In 1928, Joseph Moncure March wrote an epic narrative poem titled "The Wild Party." Set in the Roaring 20's, it told the story of entertainers Queenie and Burrs, their tempestuous relationship, and a raucous soiree in which it all went to hell. In 2000, two entirely different musicals called "The Wild Party," both based on March's poem, opened in New York City, one on Broadway, one off-Broadway. It is the off-Broadway version, written by Andrew Lippa, that Blackfriars has chosen to stage to close out its current season.
One of Blackfriars' strengths is that it takes risks. And "The Wild Party" is definitely risky - or should I say, risqué. The story can be summed up as "boozy, self-destructive lovers get in a fight, decide to have a party, invite a gaggle of their depraved friends, everybody has sex, and then fights, and then they pay the price for their debauchery." The show is definitely intended for mature audiences (two words: simulated orgy), and tonally and thematically it shares considerable ground with Broadway stalwarts "Chicago" and "Cabaret." (Bad girls and worse men make terrible decisions, enjoy the heady highs of hedonism, and then reap the inevitable repercussions of their actions.) Although the blues- and jazz-tinged songs don't quite live up to those found in the aforementioned Kander & Ebb classics, "The Wild Party" has its own seductive charms.
Blackfriars' production has a lot going for it. It looks fantastic - John Haldoupis has done his typically stellar job designing a gorgeously appointed set that adds an exotic flourish to the sensuous goings-on, and his period costumes make each cast member look like a million bucks. The choreography by Meggins Kelley is often inventive and impressive, especially in the group numbers. And the production features two memorable, powerhouse performances.
Unfortunately, those performances aren't by the leads. They're by two supporting cast members who steal the show completely. Laura Marron's Madeline True is introduced bluntly as "The Lesbian," and Marron owns it, maximizing every line and interaction in what is ultimately a tertiary role at best. She is brassy, bold, and charmingly desperate, as evidenced in her big solo number, "An Old-Fashioned Love Story." The delivery was so good, and Marron so utterly committed to it, I couldn't help but whoop audibly in approval. I never whoop.
The other revelation came in the form of Kate, a cougar on the prowl brought to life by Kristin Hopwood. Almost as soon as Hopwood entered the stage, the show rose to another level. She is magnetic - whether sashaying across the stage, purring her come-ons, or hissing her barbs, and never once wavered from her role as a sexually voracious bitch goddess. (Alexis Carrington, eat your heart out.) After she belted out her solo number at the beginning of the second act, I had only two questions: why isn't this woman a star? And, why isn't she the star of this show?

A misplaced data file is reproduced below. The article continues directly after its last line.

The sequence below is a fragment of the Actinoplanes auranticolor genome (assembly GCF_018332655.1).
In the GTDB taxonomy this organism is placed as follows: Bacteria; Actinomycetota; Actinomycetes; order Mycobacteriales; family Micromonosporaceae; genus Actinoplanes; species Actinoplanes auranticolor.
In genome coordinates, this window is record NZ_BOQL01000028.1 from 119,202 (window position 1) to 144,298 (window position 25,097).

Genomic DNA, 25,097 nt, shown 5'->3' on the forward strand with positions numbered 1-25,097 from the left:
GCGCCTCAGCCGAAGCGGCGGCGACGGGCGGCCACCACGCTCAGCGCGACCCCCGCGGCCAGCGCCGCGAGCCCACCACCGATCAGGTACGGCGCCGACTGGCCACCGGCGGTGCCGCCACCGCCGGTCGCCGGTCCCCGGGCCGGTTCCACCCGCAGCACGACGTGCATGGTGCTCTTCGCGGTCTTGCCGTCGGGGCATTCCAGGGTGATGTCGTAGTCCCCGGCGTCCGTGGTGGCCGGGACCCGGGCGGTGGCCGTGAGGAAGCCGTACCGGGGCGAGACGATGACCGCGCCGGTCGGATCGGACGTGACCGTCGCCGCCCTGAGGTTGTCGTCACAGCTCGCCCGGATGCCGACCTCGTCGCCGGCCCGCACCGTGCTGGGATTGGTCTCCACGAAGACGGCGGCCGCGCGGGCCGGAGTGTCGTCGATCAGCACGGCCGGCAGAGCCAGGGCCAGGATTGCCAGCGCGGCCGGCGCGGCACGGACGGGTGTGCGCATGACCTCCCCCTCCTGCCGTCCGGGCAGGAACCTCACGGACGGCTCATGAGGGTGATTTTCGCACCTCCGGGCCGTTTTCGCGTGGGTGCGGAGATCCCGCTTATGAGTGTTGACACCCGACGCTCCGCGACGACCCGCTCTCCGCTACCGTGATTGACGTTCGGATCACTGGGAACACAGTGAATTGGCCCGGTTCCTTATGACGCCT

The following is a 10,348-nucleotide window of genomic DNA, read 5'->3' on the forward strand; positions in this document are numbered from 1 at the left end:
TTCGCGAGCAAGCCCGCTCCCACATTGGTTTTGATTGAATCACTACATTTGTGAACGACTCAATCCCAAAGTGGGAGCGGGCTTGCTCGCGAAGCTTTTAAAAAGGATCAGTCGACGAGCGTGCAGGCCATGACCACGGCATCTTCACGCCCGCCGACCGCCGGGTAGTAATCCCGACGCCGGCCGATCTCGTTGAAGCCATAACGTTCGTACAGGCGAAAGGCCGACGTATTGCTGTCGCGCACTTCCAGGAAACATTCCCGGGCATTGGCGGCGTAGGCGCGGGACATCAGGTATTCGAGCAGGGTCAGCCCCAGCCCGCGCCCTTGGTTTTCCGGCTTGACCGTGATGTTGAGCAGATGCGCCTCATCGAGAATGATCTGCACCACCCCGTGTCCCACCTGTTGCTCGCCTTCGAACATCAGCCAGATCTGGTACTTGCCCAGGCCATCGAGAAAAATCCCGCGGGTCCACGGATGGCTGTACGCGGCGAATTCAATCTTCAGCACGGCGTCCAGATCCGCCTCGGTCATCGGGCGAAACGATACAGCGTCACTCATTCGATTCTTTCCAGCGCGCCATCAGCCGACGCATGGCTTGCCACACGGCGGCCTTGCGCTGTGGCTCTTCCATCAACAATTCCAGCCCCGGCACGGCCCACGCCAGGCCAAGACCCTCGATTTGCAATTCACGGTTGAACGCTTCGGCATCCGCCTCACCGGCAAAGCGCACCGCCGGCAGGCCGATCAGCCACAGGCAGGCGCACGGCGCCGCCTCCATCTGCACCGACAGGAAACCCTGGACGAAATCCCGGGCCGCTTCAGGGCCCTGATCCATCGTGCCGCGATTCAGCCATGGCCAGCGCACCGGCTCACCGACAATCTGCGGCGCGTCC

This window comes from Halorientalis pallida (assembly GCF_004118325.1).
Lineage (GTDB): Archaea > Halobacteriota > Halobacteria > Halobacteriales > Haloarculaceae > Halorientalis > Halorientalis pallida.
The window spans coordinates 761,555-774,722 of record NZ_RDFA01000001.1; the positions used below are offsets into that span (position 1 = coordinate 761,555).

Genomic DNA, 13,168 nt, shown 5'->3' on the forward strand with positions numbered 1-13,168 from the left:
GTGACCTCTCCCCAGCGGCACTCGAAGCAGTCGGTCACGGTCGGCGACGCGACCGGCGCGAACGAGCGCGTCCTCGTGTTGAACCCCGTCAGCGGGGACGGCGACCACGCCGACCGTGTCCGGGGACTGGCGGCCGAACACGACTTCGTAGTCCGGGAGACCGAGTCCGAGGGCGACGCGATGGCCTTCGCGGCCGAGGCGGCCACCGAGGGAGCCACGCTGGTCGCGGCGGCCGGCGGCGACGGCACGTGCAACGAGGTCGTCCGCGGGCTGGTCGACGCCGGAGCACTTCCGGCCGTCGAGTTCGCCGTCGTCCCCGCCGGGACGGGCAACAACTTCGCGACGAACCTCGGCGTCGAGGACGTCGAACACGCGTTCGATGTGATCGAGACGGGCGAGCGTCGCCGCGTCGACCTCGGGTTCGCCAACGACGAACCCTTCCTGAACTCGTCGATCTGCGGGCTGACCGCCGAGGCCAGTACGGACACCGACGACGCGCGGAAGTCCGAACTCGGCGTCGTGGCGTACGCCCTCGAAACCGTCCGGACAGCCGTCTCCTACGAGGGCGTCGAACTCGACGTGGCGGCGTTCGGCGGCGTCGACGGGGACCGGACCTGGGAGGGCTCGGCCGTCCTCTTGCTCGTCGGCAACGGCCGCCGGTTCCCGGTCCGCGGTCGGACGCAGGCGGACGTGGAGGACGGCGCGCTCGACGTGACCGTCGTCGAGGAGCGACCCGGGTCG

That's bad news for Marlo DiCrasto, ostensibly the lead in the role of Queenie. DiCrasto is a fine actress and an even better singer, but from the second she pulled back the curtain at the start of the show, she seemed uneasy in the role of a sexually liberated, emotionally complicated young woman. DiCrasto nailed every line and emoted competently, but there was never a moment where she ever seemed truly comfortable on the stage; the only way to describe her performance on opening night is self-conscious. And she needn't be - she's a beautiful woman with a great body and an even better voice. Physical timidity wouldn't be an issue in practically any other play, but it's so essential to Queenie's character that she be an irresistible sexual creature, that her hesitance made it difficult to ever fully embrace her character, or its role in the show.
As for the lead actors, Danny Hoskins brings a wild-eyed craziness to Burrs, and manages to make a mentally unstable physical abuser somewhat sympathetic in his big number, "Let Me Drown." He does his best navigating the totally over-the-top climax of the play. As Queenie's other suitor, Mr. Black, J. Simmons is cool, collected, and the epitome of smooth. He's a good counterpoint to Hoskins, and his scenes bring out the best in DiCrasto.
The other criticism - and this is a fault of the script, not of the staging - is that I wish more of the party guests were more involved in the action. There are literally 20 characters in this show, most of who are never introduced, and the few that are, get mostly ignored. (What was the point of introducing the one girl as "The Whore" if nothing is ever, ever done with it?) Granted, a chorus is rarely fleshed out - that's the point of a chorus - but I can't think of another play in which one hangs out in the back of the stage while the action takes place in front of it.
The Wild Party
Through May 17
28 Lawn Street | 454-1260, blackfriars.org